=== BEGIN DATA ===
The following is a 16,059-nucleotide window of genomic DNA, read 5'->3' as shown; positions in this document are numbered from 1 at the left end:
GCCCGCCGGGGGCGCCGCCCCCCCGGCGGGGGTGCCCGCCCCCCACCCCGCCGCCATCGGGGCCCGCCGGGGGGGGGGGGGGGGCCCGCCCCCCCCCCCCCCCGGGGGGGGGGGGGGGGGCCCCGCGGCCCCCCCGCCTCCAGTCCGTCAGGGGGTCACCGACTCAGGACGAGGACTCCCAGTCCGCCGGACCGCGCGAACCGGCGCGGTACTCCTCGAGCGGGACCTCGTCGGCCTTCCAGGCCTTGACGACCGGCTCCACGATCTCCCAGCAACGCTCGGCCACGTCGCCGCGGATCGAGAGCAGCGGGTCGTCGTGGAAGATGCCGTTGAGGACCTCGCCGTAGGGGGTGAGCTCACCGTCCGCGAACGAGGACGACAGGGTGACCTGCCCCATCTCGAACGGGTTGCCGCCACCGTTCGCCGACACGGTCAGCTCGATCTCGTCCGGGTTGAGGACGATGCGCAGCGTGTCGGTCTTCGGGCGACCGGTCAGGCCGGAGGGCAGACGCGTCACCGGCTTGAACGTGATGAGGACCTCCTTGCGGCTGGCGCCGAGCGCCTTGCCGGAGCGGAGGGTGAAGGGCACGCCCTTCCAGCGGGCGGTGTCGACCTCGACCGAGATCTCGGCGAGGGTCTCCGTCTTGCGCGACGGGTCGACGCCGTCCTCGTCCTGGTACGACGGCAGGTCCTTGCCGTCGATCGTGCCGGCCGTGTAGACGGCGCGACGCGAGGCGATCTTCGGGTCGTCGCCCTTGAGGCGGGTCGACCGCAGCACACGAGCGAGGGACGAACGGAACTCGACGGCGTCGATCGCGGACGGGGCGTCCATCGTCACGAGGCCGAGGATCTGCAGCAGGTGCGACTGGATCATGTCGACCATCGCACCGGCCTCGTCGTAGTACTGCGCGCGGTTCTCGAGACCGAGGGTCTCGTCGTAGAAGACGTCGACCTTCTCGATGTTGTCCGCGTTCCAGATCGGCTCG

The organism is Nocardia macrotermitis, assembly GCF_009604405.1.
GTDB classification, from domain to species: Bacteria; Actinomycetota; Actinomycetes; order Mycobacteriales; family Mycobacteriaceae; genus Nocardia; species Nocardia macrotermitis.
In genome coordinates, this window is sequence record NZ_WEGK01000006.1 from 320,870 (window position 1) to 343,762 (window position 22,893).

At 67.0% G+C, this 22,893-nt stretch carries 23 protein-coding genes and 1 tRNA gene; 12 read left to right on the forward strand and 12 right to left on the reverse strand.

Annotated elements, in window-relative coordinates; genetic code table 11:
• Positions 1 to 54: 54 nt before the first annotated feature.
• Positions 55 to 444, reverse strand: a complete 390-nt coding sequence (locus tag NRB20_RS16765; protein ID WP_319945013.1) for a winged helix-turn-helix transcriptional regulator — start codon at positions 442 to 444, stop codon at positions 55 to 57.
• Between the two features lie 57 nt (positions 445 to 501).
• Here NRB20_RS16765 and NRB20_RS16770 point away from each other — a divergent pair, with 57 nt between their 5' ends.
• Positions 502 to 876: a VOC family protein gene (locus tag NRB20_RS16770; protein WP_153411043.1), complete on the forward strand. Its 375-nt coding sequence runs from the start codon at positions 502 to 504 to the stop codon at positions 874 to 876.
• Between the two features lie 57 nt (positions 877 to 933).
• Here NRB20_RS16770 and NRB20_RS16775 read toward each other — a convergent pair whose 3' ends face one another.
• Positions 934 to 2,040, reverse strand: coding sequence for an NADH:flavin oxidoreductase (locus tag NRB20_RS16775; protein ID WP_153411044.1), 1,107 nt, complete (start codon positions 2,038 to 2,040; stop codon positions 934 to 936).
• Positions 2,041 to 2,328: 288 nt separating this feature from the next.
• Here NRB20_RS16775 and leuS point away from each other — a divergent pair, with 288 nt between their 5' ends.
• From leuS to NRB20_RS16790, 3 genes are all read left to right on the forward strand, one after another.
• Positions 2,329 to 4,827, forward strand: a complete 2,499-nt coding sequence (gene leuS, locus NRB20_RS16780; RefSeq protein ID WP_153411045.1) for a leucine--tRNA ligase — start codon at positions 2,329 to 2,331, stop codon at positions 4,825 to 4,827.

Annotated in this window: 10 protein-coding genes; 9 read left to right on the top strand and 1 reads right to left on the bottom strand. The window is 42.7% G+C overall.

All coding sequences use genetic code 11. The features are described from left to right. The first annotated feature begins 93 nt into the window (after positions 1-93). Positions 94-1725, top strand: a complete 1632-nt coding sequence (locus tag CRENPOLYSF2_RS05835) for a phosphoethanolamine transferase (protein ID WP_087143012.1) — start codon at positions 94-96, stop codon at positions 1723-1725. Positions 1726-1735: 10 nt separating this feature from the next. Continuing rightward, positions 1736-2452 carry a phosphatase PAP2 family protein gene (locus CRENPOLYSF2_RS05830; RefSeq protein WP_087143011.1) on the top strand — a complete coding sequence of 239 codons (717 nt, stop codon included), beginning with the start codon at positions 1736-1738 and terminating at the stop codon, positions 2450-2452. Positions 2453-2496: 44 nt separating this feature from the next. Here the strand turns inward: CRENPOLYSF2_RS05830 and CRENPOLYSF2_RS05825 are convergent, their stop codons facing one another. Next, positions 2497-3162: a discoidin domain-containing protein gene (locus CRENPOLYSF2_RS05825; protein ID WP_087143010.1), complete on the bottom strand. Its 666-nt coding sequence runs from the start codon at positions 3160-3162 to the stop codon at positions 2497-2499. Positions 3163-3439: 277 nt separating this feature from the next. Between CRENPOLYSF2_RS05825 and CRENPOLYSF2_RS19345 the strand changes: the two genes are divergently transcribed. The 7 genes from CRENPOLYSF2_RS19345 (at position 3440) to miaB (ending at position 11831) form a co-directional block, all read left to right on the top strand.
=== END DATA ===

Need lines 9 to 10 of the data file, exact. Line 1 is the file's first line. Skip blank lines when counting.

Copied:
• Positions 55 to 444, reverse strand: a complete 390-nt coding sequence (locus tag NRB20_RS16765; protein ID WP_319945013.1) for a winged helix-turn-helix transcriptional regulator — start codon at positions 442 to 444, stop codon at positions 55 to 57.
• Between the two features lie 57 nt (positions 445 to 501).